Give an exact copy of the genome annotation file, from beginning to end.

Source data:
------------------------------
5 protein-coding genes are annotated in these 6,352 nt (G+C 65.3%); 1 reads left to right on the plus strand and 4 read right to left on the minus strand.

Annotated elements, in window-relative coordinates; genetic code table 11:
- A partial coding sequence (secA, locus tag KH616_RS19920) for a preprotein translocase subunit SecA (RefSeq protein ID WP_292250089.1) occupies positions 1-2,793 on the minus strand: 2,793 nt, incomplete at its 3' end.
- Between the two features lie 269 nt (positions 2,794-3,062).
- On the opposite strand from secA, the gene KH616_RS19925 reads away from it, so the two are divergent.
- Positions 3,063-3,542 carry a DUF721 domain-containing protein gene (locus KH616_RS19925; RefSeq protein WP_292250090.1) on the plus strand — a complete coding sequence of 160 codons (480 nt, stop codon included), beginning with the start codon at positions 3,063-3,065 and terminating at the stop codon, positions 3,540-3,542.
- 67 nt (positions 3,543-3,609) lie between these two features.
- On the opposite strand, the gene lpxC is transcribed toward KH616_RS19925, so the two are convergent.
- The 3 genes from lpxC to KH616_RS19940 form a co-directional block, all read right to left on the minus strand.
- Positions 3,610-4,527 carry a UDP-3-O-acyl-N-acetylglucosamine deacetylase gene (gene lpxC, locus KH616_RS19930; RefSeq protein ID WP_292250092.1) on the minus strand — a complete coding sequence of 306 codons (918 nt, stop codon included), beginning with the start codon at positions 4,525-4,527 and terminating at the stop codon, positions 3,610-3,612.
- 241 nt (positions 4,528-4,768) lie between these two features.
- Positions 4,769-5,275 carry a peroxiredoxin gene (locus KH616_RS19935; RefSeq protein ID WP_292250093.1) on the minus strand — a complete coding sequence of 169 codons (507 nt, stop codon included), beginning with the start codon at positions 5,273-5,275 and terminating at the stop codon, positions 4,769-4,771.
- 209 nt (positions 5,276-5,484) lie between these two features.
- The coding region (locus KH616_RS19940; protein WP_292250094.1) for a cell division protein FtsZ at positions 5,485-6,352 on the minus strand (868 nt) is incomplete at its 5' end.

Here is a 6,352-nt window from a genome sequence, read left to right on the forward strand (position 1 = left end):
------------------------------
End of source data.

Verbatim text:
5 protein-coding genes are annotated in these 6,352 nt (G+C 65.3%); 1 reads left to right on the plus strand and 4 read right to left on the minus strand.

Annotated elements, in window-relative coordinates; genetic code table 11:
- A partial coding sequence (secA, locus tag KH616_RS19920) for a preprotein translocase subunit SecA (RefSeq protein ID WP_292250089.1) occupies positions 1-2,793 on the minus strand: 2,793 nt, incomplete at its 3' end.
- Between the two features lie 269 nt (positions 2,794-3,062).
- On the opposite strand from secA, the gene KH616_RS19925 reads away from it, so the two are divergent.
- Positions 3,063-3,542 carry a DUF721 domain-containing protein gene (locus KH616_RS19925; RefSeq protein WP_292250090.1) on the plus strand — a complete coding sequence of 160 codons (480 nt, stop codon included), beginning with the start codon at positions 3,063-3,065 and terminating at the stop codon, positions 3,540-3,542.
- 67 nt (positions 3,543-3,609) lie between these two features.
- On the opposite strand, the gene lpxC is transcribed toward KH616_RS19925, so the two are convergent.
- The 3 genes from lpxC to KH616_RS19940 form a co-directional block, all read right to left on the minus strand.
- Positions 3,610-4,527 carry a UDP-3-O-acyl-N-acetylglucosamine deacetylase gene (gene lpxC, locus KH616_RS19930; RefSeq protein ID WP_292250092.1) on the minus strand — a complete coding sequence of 306 codons (918 nt, stop codon included), beginning with the start codon at positions 4,525-4,527 and terminating at the stop codon, positions 3,610-3,612.
- 241 nt (positions 4,528-4,768) lie between these two features.
- Positions 4,769-5,275 carry a peroxiredoxin gene (locus KH616_RS19935; RefSeq protein ID WP_292250093.1) on the minus strand — a complete coding sequence of 169 codons (507 nt, stop codon included), beginning with the start codon at positions 5,273-5,275 and terminating at the stop codon, positions 4,769-4,771.
- 209 nt (positions 5,276-5,484) lie between these two features.
- The coding region (locus KH616_RS19940; protein WP_292250094.1) for a cell division protein FtsZ at positions 5,485-6,352 on the minus strand (868 nt) is incomplete at its 5' end.

Here is a 6,352-nt window from a genome sequence, read left to right on the forward strand (position 1 = left end):